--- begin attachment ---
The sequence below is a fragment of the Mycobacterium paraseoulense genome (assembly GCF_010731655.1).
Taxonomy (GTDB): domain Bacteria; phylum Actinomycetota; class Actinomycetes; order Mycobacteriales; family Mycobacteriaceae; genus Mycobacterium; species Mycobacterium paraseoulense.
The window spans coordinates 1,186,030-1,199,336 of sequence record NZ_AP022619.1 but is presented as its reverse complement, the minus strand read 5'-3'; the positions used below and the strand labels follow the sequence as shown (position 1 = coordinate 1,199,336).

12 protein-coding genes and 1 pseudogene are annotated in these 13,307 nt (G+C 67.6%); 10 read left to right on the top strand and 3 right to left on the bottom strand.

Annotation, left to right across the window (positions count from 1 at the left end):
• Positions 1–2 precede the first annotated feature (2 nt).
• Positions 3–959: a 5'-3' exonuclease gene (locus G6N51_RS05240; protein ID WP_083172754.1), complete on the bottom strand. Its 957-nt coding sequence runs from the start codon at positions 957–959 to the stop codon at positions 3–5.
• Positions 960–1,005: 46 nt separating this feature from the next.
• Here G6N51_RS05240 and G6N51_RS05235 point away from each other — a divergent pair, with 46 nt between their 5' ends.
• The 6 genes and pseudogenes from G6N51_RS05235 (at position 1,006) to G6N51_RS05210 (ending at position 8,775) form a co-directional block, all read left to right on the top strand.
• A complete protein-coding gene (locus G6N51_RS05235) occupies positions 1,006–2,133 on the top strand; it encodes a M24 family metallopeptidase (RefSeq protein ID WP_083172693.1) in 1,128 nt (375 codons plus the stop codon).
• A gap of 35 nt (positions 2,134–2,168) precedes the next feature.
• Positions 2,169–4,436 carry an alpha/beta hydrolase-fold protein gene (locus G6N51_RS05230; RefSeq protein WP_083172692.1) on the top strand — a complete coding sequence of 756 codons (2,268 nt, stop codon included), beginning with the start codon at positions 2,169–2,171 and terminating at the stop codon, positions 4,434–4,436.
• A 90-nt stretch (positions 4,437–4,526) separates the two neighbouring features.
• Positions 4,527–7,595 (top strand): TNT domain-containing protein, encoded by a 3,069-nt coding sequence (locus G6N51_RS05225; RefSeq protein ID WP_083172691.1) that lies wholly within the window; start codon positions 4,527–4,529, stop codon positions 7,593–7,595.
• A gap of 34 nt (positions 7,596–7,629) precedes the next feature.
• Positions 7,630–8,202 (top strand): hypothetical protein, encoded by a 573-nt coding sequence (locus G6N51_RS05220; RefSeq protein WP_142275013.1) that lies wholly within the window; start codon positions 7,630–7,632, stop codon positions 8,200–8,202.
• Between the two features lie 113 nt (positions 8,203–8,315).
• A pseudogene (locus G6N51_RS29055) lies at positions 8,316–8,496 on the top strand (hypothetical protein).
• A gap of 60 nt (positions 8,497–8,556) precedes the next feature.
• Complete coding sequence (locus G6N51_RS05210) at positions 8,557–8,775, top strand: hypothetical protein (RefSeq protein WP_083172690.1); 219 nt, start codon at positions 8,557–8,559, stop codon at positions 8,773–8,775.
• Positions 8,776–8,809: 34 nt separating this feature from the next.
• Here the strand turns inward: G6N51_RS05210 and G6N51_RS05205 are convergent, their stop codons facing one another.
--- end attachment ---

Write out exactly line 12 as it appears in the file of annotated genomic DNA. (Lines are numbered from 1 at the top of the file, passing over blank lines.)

• A gap of 35 nt (positions 2,134–2,168) precedes the next feature.